Anvita Dutt’s exquisite ‘Qala’, on Netflix, puts us into the state of mind of a disturbed playback singer

Spoilers ahead…

Triptii Dimri, Swastika Mukherjee and Babil Khan anchor a film that feels like a Gothic dream.


Anvita Dutt’s films do have a story. They have characters and events. And yet, her films are less about “following a plot” than entering a state of mind, a series od spaces painted by her brilliant cinematographer Siddharth Diwan. Like Bulbbul, Qala feels as though we are taking a guided tour of the interiors of someone’s head. Ingmar Bergman said that “ever since my childhood I have pictured the inside of the soul as a moist membrane in shades of red.” It’s something like that. Qala is the name of a famous playback singer, and we see her psyche through the swirls of colours over the opening credits. We see it in the textures of her clothes, in their unvivid shades. We see it in the sets and in the shadows of props and the lanterns on boats and the statues of gargoyles. We see it in a surreal spotlight from the sky. We see it in the snow of Qala’s home in Himachal and in the fringe of her hairstyle, which is often tightly bound. Rarely is her hair let loose.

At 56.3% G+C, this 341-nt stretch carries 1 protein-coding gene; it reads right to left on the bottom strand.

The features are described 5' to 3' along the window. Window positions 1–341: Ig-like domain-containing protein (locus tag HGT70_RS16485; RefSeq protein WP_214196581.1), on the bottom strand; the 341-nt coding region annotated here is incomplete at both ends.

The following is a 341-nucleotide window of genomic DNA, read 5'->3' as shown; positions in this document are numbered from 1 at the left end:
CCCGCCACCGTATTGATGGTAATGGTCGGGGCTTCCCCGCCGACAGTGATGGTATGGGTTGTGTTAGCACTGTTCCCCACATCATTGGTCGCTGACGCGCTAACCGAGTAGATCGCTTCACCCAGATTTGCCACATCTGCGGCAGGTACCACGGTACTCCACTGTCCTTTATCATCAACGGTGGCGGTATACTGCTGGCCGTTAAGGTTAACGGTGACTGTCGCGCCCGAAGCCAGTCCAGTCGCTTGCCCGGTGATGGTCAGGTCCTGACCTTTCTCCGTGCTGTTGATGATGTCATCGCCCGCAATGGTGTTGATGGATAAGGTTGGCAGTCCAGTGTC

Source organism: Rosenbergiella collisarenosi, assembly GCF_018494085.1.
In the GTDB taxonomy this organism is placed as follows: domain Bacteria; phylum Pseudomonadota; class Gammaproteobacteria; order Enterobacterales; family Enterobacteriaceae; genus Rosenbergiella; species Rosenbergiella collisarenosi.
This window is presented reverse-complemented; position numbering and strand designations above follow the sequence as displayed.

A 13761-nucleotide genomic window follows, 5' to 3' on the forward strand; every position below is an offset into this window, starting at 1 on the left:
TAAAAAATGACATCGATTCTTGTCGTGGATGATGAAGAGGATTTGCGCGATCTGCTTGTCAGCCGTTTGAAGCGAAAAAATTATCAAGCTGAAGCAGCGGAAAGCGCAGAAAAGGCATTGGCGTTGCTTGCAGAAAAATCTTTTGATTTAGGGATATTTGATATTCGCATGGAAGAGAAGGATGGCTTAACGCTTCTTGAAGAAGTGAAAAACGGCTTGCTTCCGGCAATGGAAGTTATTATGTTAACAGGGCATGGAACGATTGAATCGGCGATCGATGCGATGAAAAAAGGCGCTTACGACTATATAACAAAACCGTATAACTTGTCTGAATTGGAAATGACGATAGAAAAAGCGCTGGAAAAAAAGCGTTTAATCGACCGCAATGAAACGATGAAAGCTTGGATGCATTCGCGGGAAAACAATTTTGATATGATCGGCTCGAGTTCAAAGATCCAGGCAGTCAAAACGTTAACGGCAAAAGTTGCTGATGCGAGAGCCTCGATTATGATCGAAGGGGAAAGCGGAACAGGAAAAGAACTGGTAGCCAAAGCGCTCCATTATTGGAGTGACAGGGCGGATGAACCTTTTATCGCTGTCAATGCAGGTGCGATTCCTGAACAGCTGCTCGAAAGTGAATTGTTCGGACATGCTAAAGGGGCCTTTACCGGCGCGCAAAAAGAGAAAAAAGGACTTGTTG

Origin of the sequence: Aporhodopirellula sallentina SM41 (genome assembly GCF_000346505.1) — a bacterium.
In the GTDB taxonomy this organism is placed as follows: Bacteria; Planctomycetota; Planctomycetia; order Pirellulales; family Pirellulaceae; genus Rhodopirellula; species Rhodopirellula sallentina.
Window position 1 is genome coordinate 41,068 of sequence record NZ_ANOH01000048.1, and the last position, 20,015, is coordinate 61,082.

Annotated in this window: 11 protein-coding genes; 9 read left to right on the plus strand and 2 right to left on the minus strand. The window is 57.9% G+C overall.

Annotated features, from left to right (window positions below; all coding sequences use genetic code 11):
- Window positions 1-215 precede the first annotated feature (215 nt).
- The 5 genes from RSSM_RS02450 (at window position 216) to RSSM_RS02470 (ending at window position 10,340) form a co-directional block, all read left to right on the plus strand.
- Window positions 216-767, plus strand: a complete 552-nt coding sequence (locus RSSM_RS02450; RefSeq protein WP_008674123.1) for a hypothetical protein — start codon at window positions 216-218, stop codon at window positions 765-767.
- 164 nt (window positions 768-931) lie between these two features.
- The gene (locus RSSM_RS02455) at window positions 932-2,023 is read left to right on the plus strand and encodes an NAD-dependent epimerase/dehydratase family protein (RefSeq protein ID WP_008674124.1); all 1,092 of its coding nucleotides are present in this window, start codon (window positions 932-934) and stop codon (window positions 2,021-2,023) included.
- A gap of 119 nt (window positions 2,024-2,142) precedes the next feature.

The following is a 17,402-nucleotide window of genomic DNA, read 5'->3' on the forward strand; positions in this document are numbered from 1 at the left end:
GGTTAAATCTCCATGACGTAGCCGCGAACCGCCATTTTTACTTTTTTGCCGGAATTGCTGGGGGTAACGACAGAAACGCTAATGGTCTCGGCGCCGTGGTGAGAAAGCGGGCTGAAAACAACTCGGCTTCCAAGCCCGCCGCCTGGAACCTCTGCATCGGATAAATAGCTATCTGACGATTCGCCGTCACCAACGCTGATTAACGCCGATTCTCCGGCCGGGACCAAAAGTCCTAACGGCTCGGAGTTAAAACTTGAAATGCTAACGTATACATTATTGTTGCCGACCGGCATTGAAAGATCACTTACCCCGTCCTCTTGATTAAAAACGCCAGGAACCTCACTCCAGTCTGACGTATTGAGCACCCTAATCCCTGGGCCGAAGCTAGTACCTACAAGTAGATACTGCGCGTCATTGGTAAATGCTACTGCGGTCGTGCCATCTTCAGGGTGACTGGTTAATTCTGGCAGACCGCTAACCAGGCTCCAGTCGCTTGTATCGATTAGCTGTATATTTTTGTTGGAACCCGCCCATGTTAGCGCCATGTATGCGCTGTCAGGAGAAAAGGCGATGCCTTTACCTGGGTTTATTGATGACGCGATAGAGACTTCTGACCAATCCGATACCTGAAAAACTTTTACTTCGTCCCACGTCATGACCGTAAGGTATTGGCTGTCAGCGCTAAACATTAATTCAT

You can read the rest of the review here:

And you can watch the video review here:

Copyright ©2022 GALATTA.

#Anvita #Dutts #exquisite #Qala #Netflix #puts #state #mind #disturbed #playback #singer

Leave a Reply

Your email address will not be published. Required fields are marked *